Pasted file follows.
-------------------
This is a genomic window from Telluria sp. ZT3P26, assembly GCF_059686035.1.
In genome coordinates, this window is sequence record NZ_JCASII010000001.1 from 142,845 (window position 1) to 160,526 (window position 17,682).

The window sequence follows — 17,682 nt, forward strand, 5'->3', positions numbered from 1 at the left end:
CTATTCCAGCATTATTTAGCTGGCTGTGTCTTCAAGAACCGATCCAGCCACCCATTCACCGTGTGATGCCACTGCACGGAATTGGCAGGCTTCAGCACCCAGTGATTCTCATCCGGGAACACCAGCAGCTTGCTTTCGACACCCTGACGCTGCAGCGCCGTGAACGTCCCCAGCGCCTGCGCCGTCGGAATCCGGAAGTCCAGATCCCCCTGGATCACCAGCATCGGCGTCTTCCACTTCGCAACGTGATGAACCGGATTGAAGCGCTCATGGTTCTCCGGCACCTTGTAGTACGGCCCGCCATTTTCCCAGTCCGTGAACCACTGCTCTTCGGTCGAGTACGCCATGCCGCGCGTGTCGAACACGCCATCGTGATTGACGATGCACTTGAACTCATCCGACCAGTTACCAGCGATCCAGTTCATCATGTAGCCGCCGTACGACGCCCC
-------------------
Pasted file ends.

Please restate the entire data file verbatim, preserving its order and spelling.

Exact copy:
This is a genomic window from Telluria sp. ZT3P26, assembly GCF_059686035.1.
In genome coordinates, this window is sequence record NZ_JCASII010000001.1 from 142,845 (window position 1) to 160,526 (window position 17,682).

The window sequence follows — 17,682 nt, forward strand, 5'->3', positions numbered from 1 at the left end:
CTATTCCAGCATTATTTAGCTGGCTGTGTCTTCAAGAACCGATCCAGCCACCCATTCACCGTGTGATGCCACTGCACGGAATTGGCAGGCTTCAGCACCCAGTGATTCTCATCCGGGAACACCAGCAGCTTGCTTTCGACACCCTGACGCTGCAGCGCCGTGAACGTCCCCAGCGCCTGCGCCGTCGGAATCCGGAAGTCCAGATCCCCCTGGATCACCAGCATCGGCGTCTTCCACTTCGCAACGTGATGAACCGGATTGAAGCGCTCATGGTTCTCCGGCACCTTGTAGTACGGCCCGCCATTTTCCCAGTCCGTGAACCACTGCTCTTCGGTCGAGTACGCCATGCCGCGCGTGTCGAACACGCCATCGTGATTGACGATGCACTTGAACTCATCCGACCAGTTACCAGCGATCCAGTTCATCATGTAGCCGCCGTACGACGCCCC